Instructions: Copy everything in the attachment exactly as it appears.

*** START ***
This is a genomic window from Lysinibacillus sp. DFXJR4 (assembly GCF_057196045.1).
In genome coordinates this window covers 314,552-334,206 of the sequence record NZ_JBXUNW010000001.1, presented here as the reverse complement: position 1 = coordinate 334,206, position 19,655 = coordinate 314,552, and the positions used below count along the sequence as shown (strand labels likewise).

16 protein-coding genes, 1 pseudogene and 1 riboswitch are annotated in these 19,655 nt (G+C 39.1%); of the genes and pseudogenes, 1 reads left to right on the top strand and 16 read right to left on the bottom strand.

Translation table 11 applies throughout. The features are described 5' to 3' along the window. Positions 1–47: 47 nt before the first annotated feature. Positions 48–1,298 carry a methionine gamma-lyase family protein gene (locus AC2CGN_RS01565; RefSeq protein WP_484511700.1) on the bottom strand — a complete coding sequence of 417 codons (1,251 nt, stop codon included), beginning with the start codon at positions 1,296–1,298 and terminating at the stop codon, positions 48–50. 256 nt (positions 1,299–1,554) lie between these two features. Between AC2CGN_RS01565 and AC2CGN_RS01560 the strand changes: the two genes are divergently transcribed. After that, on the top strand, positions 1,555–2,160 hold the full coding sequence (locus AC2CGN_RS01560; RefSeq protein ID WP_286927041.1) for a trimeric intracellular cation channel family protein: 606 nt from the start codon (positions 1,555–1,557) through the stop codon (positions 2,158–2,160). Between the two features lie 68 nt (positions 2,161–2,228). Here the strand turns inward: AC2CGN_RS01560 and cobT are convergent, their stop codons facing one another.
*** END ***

This is a genomic window from Lysinibacillus sp. DFXJR4 (assembly GCF_057196045.1).
In genome coordinates this window covers 314,552-334,206 of the sequence record NZ_JBXUNW010000001.1, presented here as the reverse complement: position 1 = coordinate 334,206, position 19,655 = coordinate 314,552, and the positions used below count along the sequence as shown (strand labels likewise).

16 protein-coding genes, 1 pseudogene and 1 riboswitch are annotated in these 19,655 nt (G+C 39.1%); of the genes and pseudogenes, 1 reads left to right on the top strand and 16 read right to left on the bottom strand.

Translation table 11 applies throughout. The features are described 5' to 3' along the window. Positions 1–47: 47 nt before the first annotated feature. Positions 48–1,298 carry a methionine gamma-lyase family protein gene (locus AC2CGN_RS01565; RefSeq protein WP_484511700.1) on the bottom strand — a complete coding sequence of 417 codons (1,251 nt, stop codon included), beginning with the start codon at positions 1,296–1,298 and terminating at the stop codon, positions 48–50. 256 nt (positions 1,299–1,554) lie between these two features. Between AC2CGN_RS01565 and AC2CGN_RS01560 the strand changes: the two genes are divergently transcribed. After that, on the top strand, positions 1,555–2,160 hold the full coding sequence (locus AC2CGN_RS01560; RefSeq protein ID WP_286927041.1) for a trimeric intracellular cation channel family protein: 606 nt from the start codon (positions 1,555–1,557) through the stop codon (positions 2,158–2,160). Between the two features lie 68 nt (positions 2,161–2,228). Here the strand turns inward: AC2CGN_RS01560 and cobT are convergent, their stop codons facing one another.